Ryan: Really, when you're bank fishing, you don't want to bring a lot of stuff with you. I usually carry just two rods. I always make sure I have a spinning rod. I know a lot of guys call these fairy wands, but really, when you're fishing these small ponds, a lot of times you're not going to really encounter a lot of big bass. There are not going to be a lot of numbers of them. So I just use, I believe, this is a 2500 Series Reel.
Gene: What a minute. Guys, this is coming from a geek kid who caught a 14-pound bass bank fishing. So, yeah, you'll encounter some big ones.
Ryan: Yeah, when you're fishing a tournament you're looking for populations of big bass. When you're bank fishing, you're just there to relax and have a good time. And you know, as far as what I do, anything that bites, I'm happy for. So spinning rods can cover anything from bluegill all the way to my biggest bass, which was 14 pounds 7 ounces. And I caught that on a spinning reel with 8-pound line. So you don't need the big, heavy equipment that you use when you're tournament fishing. I always make sure that I carry a spinning reel with me.
I like braid; it's really multipurpose. If you're fishing real clear water, take your braid and throw a fluorocarbon leader on there. This is really all you need. I mostly fish with spinning reels when I'm fishing from the bank. You can carry a baitcaster with you. You can carry as many rods as you want, but for me, when I'm bank fishing, I really just like to keep it simple. I usually carry one spinning rod. I usually carry one baitcasting rod, and that's all I really need.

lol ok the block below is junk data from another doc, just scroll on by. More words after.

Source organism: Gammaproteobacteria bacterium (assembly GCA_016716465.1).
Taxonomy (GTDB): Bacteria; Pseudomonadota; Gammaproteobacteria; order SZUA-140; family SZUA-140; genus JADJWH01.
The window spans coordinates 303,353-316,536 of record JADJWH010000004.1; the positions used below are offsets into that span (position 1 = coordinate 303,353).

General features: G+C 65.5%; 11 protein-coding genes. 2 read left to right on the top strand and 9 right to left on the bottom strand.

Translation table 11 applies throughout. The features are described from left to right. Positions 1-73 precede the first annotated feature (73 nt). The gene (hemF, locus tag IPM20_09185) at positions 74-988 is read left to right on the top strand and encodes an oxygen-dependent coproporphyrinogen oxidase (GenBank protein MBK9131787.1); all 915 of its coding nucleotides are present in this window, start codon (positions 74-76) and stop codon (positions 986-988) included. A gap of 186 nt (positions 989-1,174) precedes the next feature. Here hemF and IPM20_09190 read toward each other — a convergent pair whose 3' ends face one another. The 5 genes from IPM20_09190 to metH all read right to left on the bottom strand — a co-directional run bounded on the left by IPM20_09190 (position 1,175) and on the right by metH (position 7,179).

So anyway, we're going to, in the next part of this video, show you guys how we fish the ponds when we bank fish.
Gene: All right, now, what I'm going to talk about is the technique of the bank fishing. One thing I learned about . . . Ryan just got a bite . . . one thing I learned about years ago, I think I was watching a Bill Dance video. Bill Dance explained the technique of fan casting. And what fan casting is you come up to a bank like this and you divide, kind of like one of those oriental fans, you start casting to cover your area in a fan pattern. Now it's not from there to there to there to there to there all the way around. One thing I learned is most bass, or a lot of bass, like to hang real shallow. So you're going to start out throwing here to this side. You're going to work this side of the bank, then you're going to cast out and work that side. And then you're going to work your way around in that fan pattern and work that area. Some of the kind of places you look for when you're fishing the bait, Ryan, what do you try to fish structure-wise?
Ryan: Basically, in most of your ponds you're going to bank fish on, really they're kind of void of any major bass holding structure. When we fish the big lakes, you're looking for the ledges, you're looking for the big humps, you're looking for rock piles. When you're fishing these ponds, little nuances can be what holds a lot of bass.
And a lot of things you'll encounter in small ponds is you're going to encounter grass. Sometimes, it can seem kind of overwhelming, because there's so much grass in these small lakes. Look for little things; look for where the grass kind of forms a point. Look for where the grass kind of forms a little dip in the grass. Look for wood in the grass; if there's a lay down that's laying down, anything that's a little bit different than the surrounding area. Try and fish, because there's usually going to be a bass sitting on them.